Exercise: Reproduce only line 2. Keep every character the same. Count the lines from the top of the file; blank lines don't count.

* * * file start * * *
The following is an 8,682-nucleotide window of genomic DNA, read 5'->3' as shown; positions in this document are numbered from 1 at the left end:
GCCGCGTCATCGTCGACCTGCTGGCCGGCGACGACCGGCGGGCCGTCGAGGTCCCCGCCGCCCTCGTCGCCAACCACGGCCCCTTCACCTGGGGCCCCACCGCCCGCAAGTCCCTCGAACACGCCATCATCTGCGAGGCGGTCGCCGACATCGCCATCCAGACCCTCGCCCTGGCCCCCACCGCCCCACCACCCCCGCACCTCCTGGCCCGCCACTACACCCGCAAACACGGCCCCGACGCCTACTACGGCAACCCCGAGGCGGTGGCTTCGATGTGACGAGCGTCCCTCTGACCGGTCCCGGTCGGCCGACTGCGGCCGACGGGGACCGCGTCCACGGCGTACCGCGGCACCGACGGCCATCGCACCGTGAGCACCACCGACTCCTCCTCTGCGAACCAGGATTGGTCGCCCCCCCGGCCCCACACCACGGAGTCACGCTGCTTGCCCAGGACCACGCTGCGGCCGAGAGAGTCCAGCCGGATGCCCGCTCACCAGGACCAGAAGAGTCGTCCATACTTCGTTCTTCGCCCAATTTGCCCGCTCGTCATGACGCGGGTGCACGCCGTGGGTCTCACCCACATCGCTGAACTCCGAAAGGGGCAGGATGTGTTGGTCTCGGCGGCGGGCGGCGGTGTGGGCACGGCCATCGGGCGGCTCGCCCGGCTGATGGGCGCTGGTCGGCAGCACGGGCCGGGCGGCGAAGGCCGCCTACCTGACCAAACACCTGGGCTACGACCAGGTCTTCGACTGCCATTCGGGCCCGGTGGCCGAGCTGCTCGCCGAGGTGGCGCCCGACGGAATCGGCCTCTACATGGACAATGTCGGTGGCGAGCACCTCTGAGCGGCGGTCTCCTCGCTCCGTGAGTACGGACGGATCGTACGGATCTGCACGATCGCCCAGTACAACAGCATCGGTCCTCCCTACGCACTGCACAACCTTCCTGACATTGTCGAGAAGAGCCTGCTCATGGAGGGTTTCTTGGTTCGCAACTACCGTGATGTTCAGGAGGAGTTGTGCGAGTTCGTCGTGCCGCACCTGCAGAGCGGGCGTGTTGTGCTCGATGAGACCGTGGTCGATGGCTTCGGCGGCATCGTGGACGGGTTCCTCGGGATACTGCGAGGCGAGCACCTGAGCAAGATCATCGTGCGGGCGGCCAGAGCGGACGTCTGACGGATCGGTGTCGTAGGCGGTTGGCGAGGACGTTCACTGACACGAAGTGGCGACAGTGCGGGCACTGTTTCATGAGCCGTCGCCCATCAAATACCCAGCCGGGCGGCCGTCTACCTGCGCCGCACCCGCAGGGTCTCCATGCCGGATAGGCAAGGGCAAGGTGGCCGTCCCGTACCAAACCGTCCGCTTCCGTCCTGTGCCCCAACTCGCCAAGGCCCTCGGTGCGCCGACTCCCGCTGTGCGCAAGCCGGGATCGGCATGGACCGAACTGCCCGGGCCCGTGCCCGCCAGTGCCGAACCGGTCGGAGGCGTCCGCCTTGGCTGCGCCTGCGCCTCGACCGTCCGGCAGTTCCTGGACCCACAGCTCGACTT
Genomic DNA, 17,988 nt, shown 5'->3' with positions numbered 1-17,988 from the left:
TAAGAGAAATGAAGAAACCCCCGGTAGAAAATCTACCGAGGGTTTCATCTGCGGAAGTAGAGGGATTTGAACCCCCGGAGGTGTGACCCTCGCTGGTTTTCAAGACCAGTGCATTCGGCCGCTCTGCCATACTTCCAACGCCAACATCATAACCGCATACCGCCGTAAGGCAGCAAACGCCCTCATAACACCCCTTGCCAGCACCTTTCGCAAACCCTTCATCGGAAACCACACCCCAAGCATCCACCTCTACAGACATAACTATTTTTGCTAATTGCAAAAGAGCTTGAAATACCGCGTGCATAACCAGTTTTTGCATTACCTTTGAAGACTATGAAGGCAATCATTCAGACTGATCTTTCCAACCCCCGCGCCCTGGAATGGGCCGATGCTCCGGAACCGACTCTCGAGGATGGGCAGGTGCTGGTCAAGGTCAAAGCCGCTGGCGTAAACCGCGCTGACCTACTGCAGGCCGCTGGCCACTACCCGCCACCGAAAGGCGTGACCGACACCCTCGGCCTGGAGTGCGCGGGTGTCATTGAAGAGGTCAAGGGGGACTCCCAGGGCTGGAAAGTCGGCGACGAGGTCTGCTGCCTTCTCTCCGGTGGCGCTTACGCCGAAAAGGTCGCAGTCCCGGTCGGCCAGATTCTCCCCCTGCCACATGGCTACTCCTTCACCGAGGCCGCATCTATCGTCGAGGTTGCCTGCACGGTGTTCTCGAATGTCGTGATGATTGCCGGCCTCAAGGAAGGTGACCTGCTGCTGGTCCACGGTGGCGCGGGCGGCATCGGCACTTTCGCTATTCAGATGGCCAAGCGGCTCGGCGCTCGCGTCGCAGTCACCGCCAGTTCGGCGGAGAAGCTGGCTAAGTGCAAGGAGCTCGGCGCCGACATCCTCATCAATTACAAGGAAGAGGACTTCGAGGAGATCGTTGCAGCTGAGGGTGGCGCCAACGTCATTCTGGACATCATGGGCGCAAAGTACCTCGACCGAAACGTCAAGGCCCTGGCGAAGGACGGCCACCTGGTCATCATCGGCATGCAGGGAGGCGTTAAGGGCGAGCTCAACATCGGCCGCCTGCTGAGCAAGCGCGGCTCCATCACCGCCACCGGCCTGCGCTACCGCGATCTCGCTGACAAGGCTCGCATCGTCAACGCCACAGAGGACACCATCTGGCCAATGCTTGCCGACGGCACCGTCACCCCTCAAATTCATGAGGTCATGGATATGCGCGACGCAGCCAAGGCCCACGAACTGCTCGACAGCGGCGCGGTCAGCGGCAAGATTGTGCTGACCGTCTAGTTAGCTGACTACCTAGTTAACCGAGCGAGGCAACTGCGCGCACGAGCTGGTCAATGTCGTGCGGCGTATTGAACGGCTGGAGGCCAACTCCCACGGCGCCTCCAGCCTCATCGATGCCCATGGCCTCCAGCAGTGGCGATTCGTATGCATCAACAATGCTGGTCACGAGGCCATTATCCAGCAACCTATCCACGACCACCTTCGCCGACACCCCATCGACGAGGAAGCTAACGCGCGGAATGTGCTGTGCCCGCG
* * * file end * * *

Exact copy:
GCCGCGTCATCGTCGACCTGCTGGCCGGCGACGACCGGCGGGCCGTCGAGGTCCCCGCCGCCCTCGTCGCCAACCACGGCCCCTTCACCTGGGGCCCCACCGCCCGCAAGTCCCTCGAACACGCCATCATCTGCGAGGCGGTCGCCGACATCGCCATCCAGACCCTCGCCCTGGCCCCCACCGCCCCACCACCCCCGCACCTCCTGGCCCGCCACTACACCCGCAAACACGGCCCCGACGCCTACTACGGCAACCCCGAGGCGGTGGCTTCGATGTGACGAGCGTCCCTCTGACCGGTCCCGGTCGGCCGACTGCGGCCGACGGGGACCGCGTCCACGGCGTACCGCGGCACCGACGGCCATCGCACCGTGAGCACCACCGACTCCTCCTCTGCGAACCAGGATTGGTCGCCCCCCCGGCCCCACACCACGGAGTCACGCTGCTTGCCCAGGACCACGCTGCGGCCGAGAGAGTCCAGCCGGATGCCCGCTCACCAGGACCAGAAGAGTCGTCCATACTTCGTTCTTCGCCCAATTTGCCCGCTCGTCATGACGCGGGTGCACGCCGTGGGTCTCACCCACATCGCTGAACTCCGAAAGGGGCAGGATGTGTTGGTCTCGGCGGCGGGCGGCGGTGTGGGCACGGCCATCGGGCGGCTCGCCCGGCTGATGGGCGCTGGTCGGCAGCACGGGCCGGGCGGCGAAGGCCGCCTACCTGACCAAACACCTGGGCTACGACCAGGTCTTCGACTGCCATTCGGGCCCGGTGGCCGAGCTGCTCGCCGAGGTGGCGCCCGACGGAATCGGCCTCTACATGGACAATGTCGGTGGCGAGCACCTCTGAGCGGCGGTCTCCTCGCTCCGTGAGTACGGACGGATCGTACGGATCTGCACGATCGCCCAGTACAACAGCATCGGTCCTCCCTACGCACTGCACAACCTTCCTGACATTGTCGAGAAGAGCCTGCTCATGGAGGGTTTCTTGGTTCGCAACTACCGTGATGTTCAGGAGGAGTTGTGCGAGTTCGTCGTGCCGCACCTGCAGAGCGGGCGTGTTGTGCTCGATGAGACCGTGGTCGATGGCTTCGGCGGCATCGTGGACGGGTTCCTCGGGATACTGCGAGGCGAGCACCTGAGCAAGATCATCGTGCGGGCGGCCAGAGCGGACGTCTGACGGATCGGTGTCGTAGGCGGTTGGCGAGGACGTTCACTGACACGAAGTGGCGACAGTGCGGGCACTGTTTCATGAGCCGTCGCCCATCAAATACCCAGCCGGGCGGCCGTCTACCTGCGCCGCACCCGCAGGGTCTCCATGCCGGATAGGCAAGGGCAAGGTGGCCGTCCCGTACCAAACCGTCCGCTTCCGTCCTGTGCCCCAACTCGCCAAGGCCCTCGGTGCGCCGACTCCCGCTGTGCGCAAGCCGGGATCGGCATGGACCGAACTGCCCGGGCCCGTGCCCGCCAGTGCCGAACCGGTCGGAGGCGTCCGCCTTGGCTGCGCCTGCGCCTCGACCGTCCGGCAGTTCCTGGACCCACAGCTCGACTT